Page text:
UMC Pastors Report on Direct and Hidden Impacts of Wildfires
July 10, 2008
By Sue King, CA-NV Disaster Response Coordinator
Pastors around the Conference shared their churches’ response to wildfires, last week, in an email newsletter. The health ministry at First UMC, Watsonville (California) has been checking with home-bound members and elderly who are vulnerable to smoke. Pastors and members in Sparks, Nevada are assisting the homeless with the health impacts of smoke-filled skies in the Sierra Nevada Range. At least two clergy reported direct involvement in rescue and firefighting efforts.
On Wednesday this week, Butte County Pastor Bob Beihler of Paradise UMC spoke with me about community life in the shadow of wildfires. He told about the community’s atmosphere of stress and anxiety because of the recent “blow up” of the Camp fire that raced down to the east side of the Feather River:
“Right now there are probably 100 fire trucks and 1,000 firefighters three-quarters of a mile from me between the church and the west bank of the river, where all the effort is put into preventing the fire from taking hold on the west side, heading into town. The lay leader and I have packed the most important church records and documents into the back and rear seats of my car, along with an emergency pack of supplies, in the event that the precautionary evacuation status turns into immediate evacuation.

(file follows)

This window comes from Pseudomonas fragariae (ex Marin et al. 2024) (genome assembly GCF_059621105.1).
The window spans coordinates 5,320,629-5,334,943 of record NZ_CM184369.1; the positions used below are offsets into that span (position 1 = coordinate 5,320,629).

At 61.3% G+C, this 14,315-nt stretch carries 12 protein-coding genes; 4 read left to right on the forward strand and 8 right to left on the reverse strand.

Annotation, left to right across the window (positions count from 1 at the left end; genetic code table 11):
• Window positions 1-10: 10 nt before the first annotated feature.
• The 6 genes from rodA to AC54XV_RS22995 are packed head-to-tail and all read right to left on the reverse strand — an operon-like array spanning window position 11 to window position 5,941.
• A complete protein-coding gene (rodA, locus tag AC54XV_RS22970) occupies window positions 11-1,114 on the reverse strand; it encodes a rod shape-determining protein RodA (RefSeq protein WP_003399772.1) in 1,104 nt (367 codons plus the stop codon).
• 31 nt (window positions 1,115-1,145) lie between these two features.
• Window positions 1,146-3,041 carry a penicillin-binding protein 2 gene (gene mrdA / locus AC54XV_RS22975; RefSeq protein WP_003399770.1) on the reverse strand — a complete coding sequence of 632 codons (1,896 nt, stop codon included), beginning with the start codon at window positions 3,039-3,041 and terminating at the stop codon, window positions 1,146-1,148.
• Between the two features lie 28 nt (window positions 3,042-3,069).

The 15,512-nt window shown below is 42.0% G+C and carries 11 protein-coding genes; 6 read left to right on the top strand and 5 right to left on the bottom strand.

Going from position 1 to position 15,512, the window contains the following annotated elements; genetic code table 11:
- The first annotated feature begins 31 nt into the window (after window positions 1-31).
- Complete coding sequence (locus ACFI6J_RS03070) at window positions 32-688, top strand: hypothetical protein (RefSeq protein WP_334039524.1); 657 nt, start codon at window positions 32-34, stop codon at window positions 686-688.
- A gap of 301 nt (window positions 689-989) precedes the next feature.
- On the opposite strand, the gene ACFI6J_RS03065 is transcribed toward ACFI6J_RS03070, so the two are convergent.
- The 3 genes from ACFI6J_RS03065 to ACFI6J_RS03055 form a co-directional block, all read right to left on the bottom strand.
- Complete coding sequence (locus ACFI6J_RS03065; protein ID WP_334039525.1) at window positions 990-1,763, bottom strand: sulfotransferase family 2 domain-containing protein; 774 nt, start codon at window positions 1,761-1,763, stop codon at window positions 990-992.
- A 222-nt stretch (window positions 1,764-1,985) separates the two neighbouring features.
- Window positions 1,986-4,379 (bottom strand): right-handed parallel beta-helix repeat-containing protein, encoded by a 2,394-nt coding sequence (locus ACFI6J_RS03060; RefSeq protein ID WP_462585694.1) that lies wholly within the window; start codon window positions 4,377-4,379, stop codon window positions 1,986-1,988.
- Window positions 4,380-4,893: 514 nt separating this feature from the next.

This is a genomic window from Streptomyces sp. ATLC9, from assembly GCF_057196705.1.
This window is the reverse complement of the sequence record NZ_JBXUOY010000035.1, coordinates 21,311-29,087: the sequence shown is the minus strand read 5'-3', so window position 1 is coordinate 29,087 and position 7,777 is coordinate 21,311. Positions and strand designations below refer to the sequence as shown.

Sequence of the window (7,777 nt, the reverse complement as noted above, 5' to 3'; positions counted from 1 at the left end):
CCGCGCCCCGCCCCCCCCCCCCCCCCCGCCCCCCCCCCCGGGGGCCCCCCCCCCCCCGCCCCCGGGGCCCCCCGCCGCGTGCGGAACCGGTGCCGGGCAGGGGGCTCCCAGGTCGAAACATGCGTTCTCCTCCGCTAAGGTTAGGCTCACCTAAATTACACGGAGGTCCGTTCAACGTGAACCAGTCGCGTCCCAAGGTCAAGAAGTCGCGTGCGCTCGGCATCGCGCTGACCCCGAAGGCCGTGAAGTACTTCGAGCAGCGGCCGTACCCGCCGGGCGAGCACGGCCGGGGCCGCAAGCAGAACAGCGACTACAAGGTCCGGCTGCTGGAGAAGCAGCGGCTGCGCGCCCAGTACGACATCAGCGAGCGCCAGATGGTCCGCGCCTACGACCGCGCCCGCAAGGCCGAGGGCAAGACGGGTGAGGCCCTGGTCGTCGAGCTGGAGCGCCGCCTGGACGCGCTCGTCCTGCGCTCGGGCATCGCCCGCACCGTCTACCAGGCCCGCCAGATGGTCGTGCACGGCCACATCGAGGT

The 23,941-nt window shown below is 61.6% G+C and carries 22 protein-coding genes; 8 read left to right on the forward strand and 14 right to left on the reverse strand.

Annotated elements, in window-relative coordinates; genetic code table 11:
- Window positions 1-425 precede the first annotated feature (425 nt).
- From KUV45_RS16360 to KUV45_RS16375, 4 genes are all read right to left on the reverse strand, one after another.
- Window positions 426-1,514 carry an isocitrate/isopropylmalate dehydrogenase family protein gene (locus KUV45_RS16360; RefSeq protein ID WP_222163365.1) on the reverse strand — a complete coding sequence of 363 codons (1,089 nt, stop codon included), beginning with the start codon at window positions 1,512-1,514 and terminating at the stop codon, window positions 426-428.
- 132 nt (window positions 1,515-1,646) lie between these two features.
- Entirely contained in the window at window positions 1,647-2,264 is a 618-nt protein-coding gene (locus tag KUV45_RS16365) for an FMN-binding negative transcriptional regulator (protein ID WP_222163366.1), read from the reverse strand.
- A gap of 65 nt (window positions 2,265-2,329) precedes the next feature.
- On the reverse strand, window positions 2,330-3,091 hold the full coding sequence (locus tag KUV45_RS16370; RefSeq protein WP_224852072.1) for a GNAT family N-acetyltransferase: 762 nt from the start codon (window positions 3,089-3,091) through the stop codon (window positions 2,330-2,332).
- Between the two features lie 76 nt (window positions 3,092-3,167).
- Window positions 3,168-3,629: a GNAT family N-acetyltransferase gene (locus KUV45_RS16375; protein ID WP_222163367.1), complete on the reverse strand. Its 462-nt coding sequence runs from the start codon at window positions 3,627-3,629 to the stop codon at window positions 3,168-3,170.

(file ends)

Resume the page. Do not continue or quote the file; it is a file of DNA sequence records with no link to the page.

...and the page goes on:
“The smoke from several burning fires [now] is a psychological reminder of ‘precautionary’ or ‘immediate’ evacuation advisories, as well as an oppressive reminder of the constant danger. The smoke is filled with particulate matter, obviously dangerous to even healthy lungs (remember, Paradise is a retirement community with many elderly). Many residents and the hospital in Paradise have evacuated. The stresses of those remaining behind are exacerbated with every phone call from evacuated neighbors or well-intentioned inquiries.
“I would say the thing: besides your prayers, what we need most is a well-documented response plan. We had sermon talk backs on Sundays, people gathered and reported (which I gave to the town manager) on specific evacuation problems, communication problems, etc. What is clear is that: 1) We did a pretty darn good job under stress; 2) Confusion required individual responses which were complicated by communication debacles; and – you could probably figure out the rest. But a PLAN for DISASTER response would be something I believe every UM church should have. What to do when.....”
Local Church Disaster Planning is one of several UMCOR Disaster Response Trainings that are being offered this fall. Dates are September 18-20 at Los Altos UMC, and September 22-24 at First UMC, Reno, NV. Contact me at 916-374-1582 or email@example.com for information about this event.